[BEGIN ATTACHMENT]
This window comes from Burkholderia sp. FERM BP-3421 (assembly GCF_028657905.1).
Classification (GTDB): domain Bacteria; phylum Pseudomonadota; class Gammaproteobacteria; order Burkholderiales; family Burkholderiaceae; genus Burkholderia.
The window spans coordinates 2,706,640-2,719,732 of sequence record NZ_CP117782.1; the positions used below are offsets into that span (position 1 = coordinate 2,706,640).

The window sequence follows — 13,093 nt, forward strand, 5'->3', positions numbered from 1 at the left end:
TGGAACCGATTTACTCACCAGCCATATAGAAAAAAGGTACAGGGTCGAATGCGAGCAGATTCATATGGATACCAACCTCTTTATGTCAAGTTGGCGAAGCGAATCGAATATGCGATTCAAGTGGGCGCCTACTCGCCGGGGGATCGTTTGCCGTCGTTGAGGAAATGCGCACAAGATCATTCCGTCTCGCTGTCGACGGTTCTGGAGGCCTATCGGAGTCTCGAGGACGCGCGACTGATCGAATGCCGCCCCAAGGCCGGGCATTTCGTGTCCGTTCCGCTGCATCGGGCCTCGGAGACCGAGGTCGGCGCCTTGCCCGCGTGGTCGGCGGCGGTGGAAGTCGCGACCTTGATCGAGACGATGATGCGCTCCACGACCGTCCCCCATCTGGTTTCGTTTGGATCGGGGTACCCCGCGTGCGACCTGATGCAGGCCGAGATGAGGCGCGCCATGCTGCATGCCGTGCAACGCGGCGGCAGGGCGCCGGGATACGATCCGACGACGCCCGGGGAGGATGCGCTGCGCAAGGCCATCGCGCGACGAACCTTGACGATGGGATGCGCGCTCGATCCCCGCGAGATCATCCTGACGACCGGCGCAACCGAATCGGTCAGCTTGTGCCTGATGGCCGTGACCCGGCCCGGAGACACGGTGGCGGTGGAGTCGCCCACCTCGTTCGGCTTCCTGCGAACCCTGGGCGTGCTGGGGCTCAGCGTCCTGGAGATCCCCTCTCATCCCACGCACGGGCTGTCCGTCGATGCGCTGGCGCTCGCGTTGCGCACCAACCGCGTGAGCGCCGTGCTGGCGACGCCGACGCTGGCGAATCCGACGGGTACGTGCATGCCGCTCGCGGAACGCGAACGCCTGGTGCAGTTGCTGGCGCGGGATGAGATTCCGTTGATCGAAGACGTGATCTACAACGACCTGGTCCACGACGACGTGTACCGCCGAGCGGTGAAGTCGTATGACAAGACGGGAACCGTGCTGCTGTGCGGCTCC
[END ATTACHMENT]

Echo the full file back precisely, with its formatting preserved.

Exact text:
This window comes from Burkholderia sp. FERM BP-3421 (assembly GCF_028657905.1).
Classification (GTDB): domain Bacteria; phylum Pseudomonadota; class Gammaproteobacteria; order Burkholderiales; family Burkholderiaceae; genus Burkholderia.
The window spans coordinates 2,706,640-2,719,732 of sequence record NZ_CP117782.1; the positions used below are offsets into that span (position 1 = coordinate 2,706,640).

The window sequence follows — 13,093 nt, forward strand, 5'->3', positions numbered from 1 at the left end:
TGGAACCGATTTACTCACCAGCCATATAGAAAAAAGGTACAGGGTCGAATGCGAGCAGATTCATATGGATACCAACCTCTTTATGTCAAGTTGGCGAAGCGAATCGAATATGCGATTCAAGTGGGCGCCTACTCGCCGGGGGATCGTTTGCCGTCGTTGAGGAAATGCGCACAAGATCATTCCGTCTCGCTGTCGACGGTTCTGGAGGCCTATCGGAGTCTCGAGGACGCGCGACTGATCGAATGCCGCCCCAAGGCCGGGCATTTCGTGTCCGTTCCGCTGCATCGGGCCTCGGAGACCGAGGTCGGCGCCTTGCCCGCGTGGTCGGCGGCGGTGGAAGTCGCGACCTTGATCGAGACGATGATGCGCTCCACGACCGTCCCCCATCTGGTTTCGTTTGGATCGGGGTACCCCGCGTGCGACCTGATGCAGGCCGAGATGAGGCGCGCCATGCTGCATGCCGTGCAACGCGGCGGCAGGGCGCCGGGATACGATCCGACGACGCCCGGGGAGGATGCGCTGCGCAAGGCCATCGCGCGACGAACCTTGACGATGGGATGCGCGCTCGATCCCCGCGAGATCATCCTGACGACCGGCGCAACCGAATCGGTCAGCTTGTGCCTGATGGCCGTGACCCGGCCCGGAGACACGGTGGCGGTGGAGTCGCCCACCTCGTTCGGCTTCCTGCGAACCCTGGGCGTGCTGGGGCTCAGCGTCCTGGAGATCCCCTCTCATCCCACGCACGGGCTGTCCGTCGATGCGCTGGCGCTCGCGTTGCGCACCAACCGCGTGAGCGCCGTGCTGGCGACGCCGACGCTGGCGAATCCGACGGGTACGTGCATGCCGCTCGCGGAACGCGAACGCCTGGTGCAGTTGCTGGCGCGGGATGAGATTCCGTTGATCGAAGACGTGATCTACAACGACCTGGTCCACGACGACGTGTACCGCCGAGCGGTGAAGTCGTATGACAAGACGGGAACCGTGCTGCTGTGCGGCTCC